In some examples, the instructions may further comprise instructions for expanding, based on a request from the authenticated code, the reserved portion of the secure memory based on a remaining portion of the memory.

In some examples, the instructions may further comprise instructions for (7) detecting another application attempting to access the reserved portion of the secure memory, and (8) performing a security action in response to the detection.

In some examples, the computing device may include a storage device, the secure memory may comprise secure non-volatile memory and the instructions for reserving the portion of the memory device may comprise instructions for reserving the portion of the memory device as the secure non-volatile memory from the storage device. In some examples, the instructions may further comprise instructions for encrypting the secure non-volatile memory. In some examples, the instructions may further comprise instructions for maintaining the reserved portion of the secure non-volatile memory after the computing device shuts down.

Features from any of the above-mentioned embodiments may be used in combination with one another in accordance with the general principles described herein. These and other embodiments, features, and advantages will be more fully understood upon reading the following detailed description in conjunction with the accompanying drawings and claims.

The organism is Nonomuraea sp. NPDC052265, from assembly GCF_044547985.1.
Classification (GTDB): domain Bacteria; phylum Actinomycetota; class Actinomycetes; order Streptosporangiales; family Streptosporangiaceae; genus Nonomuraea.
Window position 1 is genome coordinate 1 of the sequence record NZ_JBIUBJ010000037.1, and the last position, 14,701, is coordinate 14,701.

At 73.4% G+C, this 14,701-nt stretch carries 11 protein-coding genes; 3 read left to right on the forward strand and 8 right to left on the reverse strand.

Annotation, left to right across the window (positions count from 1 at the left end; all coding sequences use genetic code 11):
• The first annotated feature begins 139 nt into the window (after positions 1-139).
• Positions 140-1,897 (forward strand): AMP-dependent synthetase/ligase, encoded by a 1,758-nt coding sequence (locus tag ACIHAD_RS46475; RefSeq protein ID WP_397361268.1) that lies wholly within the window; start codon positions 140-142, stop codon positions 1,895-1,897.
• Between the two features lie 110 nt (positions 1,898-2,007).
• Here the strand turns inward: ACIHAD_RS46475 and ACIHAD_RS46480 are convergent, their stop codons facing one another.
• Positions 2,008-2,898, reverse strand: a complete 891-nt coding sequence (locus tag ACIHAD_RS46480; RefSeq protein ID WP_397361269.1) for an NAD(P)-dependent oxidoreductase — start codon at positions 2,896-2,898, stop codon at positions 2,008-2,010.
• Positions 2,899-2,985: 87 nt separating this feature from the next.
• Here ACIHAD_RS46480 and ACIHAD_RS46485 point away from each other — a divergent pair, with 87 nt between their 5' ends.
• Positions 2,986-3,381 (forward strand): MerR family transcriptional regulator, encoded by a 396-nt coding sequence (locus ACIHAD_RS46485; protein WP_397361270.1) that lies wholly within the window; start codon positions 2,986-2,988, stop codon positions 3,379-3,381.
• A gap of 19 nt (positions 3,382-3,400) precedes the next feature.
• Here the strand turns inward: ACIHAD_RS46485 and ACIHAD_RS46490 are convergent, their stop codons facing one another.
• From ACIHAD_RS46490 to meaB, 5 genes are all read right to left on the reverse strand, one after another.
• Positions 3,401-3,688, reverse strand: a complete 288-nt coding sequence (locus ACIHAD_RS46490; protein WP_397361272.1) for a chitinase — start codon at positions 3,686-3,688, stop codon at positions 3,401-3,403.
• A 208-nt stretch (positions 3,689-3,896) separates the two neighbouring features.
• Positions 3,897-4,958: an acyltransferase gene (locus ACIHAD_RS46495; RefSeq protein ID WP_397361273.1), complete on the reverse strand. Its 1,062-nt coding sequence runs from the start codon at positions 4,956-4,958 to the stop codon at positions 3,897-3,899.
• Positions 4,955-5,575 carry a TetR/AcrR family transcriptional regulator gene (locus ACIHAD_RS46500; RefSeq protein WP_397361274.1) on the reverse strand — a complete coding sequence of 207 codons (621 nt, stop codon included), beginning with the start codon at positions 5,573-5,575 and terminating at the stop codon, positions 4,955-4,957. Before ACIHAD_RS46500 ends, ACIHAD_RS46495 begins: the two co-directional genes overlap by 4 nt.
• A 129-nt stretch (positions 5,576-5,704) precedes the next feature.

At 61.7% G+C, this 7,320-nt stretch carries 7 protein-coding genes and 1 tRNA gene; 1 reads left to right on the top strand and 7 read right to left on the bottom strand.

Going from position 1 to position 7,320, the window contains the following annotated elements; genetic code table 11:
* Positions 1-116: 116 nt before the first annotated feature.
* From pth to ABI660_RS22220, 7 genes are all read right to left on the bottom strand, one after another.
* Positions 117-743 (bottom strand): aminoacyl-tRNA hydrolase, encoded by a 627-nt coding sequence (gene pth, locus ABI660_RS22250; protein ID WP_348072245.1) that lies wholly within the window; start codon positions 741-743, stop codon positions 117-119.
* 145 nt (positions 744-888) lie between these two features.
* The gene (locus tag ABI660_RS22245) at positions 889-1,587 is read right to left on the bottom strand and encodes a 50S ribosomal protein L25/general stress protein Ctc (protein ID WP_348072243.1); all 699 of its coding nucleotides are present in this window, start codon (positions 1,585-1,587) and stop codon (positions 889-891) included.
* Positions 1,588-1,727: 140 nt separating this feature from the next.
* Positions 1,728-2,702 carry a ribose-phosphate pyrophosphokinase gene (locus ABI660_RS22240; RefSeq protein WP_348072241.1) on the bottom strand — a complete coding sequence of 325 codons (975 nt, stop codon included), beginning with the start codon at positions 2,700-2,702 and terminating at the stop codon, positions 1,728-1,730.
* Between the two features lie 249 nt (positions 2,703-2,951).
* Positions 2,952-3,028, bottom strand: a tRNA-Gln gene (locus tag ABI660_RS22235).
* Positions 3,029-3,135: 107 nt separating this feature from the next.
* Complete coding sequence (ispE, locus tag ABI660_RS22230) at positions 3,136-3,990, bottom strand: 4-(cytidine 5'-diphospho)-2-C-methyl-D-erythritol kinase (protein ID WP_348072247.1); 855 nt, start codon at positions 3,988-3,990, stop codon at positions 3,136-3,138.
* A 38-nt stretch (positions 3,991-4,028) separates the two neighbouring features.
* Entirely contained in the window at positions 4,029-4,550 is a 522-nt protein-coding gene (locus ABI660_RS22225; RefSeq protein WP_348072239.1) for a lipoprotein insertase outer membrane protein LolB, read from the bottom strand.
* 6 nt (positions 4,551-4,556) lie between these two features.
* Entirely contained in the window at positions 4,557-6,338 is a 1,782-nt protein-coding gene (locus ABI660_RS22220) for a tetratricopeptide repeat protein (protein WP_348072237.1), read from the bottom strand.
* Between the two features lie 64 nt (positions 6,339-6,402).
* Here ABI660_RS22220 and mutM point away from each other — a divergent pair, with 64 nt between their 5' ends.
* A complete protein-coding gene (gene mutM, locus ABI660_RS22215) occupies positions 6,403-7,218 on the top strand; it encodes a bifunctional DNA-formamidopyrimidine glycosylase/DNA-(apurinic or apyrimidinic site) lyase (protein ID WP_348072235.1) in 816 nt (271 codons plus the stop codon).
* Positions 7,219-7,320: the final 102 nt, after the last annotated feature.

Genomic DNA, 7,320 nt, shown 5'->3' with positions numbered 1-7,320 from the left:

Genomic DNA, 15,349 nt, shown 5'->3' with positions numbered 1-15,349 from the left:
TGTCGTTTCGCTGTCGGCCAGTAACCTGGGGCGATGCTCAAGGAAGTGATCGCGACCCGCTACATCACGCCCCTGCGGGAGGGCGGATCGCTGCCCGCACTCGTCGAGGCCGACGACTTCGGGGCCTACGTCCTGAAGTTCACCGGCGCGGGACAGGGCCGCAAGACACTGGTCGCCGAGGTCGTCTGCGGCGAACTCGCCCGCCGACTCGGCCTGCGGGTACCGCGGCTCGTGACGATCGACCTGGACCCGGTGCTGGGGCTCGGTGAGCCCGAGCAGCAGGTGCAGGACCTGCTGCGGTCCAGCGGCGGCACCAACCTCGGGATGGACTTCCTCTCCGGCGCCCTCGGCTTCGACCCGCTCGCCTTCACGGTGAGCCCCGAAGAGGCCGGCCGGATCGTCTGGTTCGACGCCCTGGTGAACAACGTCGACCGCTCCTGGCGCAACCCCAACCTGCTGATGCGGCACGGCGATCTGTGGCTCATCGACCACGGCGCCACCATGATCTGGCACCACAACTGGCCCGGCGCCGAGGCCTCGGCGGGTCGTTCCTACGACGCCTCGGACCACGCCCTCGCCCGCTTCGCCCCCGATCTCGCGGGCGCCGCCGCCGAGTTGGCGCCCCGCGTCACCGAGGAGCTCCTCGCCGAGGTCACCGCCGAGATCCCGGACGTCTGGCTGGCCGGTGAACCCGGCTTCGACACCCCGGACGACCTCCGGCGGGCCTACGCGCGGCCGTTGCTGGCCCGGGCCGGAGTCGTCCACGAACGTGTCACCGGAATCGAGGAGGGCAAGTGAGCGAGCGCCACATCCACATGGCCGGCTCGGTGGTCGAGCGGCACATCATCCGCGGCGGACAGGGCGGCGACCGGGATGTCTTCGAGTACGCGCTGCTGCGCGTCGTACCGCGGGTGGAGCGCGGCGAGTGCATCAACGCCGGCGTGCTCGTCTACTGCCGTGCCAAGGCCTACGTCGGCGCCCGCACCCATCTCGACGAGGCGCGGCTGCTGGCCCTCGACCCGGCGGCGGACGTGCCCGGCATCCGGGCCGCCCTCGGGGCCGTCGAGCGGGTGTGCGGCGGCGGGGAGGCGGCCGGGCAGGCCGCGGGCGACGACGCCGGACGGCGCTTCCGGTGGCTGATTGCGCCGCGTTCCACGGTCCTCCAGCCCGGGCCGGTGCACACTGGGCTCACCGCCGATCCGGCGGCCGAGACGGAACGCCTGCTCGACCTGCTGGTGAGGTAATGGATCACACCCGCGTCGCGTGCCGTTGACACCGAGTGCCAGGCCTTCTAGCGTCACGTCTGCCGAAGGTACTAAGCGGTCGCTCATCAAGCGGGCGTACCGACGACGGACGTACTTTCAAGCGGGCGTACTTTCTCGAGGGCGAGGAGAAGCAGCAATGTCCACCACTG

BRIEF DESCRIPTION OF THE DRAWINGS

The accompanying drawings illustrate a number of example embodiments and are a part of the specification. Together with the following description, these drawings demonstrate and explain various principles of the instant disclosure.

FIG. 1 is a block diagram of an example system for providing secure memory.

FIG. 2 is a flow diagram of an example method for providing secure memory.

FIG. 3 is a diagram of secure memory access according to one or more of the embodiments described and/or illustrated herein.

FIGS. 4A-4D are diagrams of memory allocation according to one or more of the embodiments described and/or illustrated herein.

FIG. 5 is a block diagram of an example computing system capable of implementing one or more of the embodiments described and/or illustrated herein.